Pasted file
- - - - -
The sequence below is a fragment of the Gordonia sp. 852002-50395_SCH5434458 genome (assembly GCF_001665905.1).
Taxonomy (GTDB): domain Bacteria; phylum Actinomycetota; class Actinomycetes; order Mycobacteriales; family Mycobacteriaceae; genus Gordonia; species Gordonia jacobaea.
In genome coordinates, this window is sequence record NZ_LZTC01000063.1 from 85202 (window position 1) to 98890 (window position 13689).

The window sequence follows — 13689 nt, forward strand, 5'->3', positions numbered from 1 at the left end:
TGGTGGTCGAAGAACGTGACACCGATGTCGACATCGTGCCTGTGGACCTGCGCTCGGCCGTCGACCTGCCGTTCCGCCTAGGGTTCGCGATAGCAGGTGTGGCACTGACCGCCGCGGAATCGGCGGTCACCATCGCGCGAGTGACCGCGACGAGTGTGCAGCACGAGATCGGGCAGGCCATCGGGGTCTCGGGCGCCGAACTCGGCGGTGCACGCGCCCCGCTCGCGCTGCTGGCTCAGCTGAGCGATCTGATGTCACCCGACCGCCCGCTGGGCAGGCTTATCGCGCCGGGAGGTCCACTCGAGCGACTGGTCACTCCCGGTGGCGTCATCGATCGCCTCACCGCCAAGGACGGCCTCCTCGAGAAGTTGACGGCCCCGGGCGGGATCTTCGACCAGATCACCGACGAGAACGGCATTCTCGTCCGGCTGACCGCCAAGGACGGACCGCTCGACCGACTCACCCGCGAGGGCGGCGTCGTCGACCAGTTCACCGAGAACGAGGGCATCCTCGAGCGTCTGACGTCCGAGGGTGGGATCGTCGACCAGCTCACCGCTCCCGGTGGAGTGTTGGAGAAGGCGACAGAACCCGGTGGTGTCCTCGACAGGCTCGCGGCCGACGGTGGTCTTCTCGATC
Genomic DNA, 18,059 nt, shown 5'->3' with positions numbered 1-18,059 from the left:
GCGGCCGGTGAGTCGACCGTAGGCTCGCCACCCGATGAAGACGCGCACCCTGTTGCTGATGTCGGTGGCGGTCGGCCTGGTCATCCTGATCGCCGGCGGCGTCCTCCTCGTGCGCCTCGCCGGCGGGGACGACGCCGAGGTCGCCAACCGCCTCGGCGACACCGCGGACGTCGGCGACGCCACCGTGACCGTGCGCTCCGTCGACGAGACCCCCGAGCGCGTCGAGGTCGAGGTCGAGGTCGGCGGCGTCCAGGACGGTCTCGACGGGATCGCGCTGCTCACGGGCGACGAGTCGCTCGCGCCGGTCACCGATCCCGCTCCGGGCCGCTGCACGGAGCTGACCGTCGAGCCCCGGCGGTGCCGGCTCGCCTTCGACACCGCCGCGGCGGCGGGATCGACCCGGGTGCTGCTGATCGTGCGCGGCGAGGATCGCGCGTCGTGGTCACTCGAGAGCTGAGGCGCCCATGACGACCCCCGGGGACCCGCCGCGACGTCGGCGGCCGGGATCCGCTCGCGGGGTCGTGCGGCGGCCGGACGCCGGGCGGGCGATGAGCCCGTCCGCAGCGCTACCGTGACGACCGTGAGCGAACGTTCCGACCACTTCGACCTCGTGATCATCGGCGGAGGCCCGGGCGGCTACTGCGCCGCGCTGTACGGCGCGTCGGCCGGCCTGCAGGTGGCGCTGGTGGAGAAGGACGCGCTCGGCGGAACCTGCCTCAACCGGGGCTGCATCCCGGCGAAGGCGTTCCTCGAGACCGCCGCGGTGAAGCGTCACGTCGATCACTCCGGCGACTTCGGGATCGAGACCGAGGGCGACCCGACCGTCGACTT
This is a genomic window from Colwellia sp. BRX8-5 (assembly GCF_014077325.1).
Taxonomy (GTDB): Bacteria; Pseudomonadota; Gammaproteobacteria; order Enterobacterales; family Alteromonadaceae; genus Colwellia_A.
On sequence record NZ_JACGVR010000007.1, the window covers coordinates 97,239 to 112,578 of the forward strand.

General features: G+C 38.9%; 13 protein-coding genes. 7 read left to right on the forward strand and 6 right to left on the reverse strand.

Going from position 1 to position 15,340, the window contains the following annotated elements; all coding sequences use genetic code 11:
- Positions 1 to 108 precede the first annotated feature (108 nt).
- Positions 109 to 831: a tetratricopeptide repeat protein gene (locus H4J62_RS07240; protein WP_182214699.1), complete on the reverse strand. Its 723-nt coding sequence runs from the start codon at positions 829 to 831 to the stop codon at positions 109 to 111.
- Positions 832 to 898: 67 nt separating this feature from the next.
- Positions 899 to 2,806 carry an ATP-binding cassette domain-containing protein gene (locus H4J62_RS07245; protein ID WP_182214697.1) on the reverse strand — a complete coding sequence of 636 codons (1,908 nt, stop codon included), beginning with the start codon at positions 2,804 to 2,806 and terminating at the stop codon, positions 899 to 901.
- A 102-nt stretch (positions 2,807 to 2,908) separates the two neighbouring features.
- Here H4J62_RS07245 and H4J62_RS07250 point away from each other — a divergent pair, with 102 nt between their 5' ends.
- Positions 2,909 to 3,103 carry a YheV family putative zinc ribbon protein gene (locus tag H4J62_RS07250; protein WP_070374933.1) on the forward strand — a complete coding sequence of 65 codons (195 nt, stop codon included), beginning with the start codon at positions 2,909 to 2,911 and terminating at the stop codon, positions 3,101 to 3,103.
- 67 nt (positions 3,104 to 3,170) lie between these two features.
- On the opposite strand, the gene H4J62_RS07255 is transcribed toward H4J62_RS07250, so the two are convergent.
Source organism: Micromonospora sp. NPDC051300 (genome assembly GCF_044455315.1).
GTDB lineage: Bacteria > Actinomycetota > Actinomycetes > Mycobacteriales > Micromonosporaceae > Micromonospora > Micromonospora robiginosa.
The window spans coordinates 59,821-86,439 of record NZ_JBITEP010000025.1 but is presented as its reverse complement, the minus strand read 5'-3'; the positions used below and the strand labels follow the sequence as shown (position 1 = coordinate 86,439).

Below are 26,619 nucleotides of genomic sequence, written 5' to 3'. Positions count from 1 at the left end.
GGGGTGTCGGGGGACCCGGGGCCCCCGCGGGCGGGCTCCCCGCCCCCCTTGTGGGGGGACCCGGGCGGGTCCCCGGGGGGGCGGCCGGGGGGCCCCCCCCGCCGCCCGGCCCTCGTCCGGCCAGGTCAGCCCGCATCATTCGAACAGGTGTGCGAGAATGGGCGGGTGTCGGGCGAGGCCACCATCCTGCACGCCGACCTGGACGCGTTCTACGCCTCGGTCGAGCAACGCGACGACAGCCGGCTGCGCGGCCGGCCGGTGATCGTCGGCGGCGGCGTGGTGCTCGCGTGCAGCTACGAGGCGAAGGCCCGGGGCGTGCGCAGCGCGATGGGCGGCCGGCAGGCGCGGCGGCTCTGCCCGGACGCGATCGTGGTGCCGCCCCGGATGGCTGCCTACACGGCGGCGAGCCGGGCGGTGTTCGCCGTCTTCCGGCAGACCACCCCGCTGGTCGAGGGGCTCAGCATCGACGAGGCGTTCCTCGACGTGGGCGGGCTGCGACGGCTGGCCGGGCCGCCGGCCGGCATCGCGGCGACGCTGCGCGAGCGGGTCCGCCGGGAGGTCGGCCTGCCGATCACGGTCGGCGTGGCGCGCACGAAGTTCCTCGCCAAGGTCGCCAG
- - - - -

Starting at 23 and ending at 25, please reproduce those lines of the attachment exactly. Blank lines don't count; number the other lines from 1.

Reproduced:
GTDB lineage: Bacteria > Actinomycetota > Actinomycetes > Mycobacteriales > Micromonosporaceae > Micromonospora > Micromonospora robiginosa.
The window spans coordinates 59,821-86,439 of record NZ_JBITEP010000025.1 but is presented as its reverse complement, the minus strand read 5'-3'; the positions used below and the strand labels follow the sequence as shown (position 1 = coordinate 86,439).

Below are 26,619 nucleotides of genomic sequence, written 5' to 3'. Positions count from 1 at the left end.